24 August 2009
They propose a more cautious approach to the use of samples from children, notably measures to prevent biobanks from sharing these samples or linked data with other researchers until the corresponding children attain adulthood and are able to grant or withhold suitably informed consent for the use of their samples. Before then, for example, some general information might be made available about genetic variants affecting health, but without disclosure of the specific DNA sequences involved, although the benefit of such limited information to other researchers would be questionable.
Importantly, these recommendations are directed solely towards population biobank resources; since disease-specific research projects and databases could offer potential benefits to participating children and their families, consent from parents is proposed to be adequate to authorise normal sharing of data in these cases.
The paper acknowledges that the proposed policy amendments ‘may negatively impact research’, but suggests that the additional expense and inconvenience would be justified by improved public trust in biomedical research. Senior author Dr Bartha Knoppers, newly appointed director of McGill University's Centre for Genomics and Policy in Canada, reportedly said of this approach: "It's not restrictive, it's cautious” (see GenomeWeb news).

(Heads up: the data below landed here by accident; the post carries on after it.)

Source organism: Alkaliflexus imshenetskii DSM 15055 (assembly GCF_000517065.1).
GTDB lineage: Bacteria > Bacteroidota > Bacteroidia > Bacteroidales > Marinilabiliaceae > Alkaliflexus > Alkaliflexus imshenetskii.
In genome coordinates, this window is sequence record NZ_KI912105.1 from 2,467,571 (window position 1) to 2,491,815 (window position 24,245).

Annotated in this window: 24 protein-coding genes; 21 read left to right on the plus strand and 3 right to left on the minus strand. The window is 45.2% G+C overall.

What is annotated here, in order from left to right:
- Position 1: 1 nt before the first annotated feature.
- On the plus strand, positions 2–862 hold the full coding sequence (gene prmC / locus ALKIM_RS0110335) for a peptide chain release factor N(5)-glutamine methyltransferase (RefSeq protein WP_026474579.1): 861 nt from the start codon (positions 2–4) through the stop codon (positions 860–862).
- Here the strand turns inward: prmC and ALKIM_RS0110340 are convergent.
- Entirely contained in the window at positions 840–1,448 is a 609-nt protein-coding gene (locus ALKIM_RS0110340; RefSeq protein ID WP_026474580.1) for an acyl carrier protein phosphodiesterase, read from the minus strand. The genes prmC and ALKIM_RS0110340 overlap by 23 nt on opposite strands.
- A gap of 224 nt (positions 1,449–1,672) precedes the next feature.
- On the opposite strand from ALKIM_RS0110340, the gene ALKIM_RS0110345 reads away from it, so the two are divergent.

Comment: The authors seek to protect the rights of children by avoiding any risk of the effectively irreversible disclosure of potentially personally identifiable information (in the form of DNA samples or sequence information) before they are of an age to give consent; they note that ‘a child whose DNA sample is donated by her parents today and distributed over the next few decades for research projects around the world can potentially be in the public eye decades later’. Since concerns about privacy and security of data are very important for adult participants in biobanks, caution is certainly a laudable approach when considering the interests of children – although there is always the possibility that the proposed restrictions could in fact erode rather than maintain public trust in biomedical research, by implying that data is less secure than it actually is.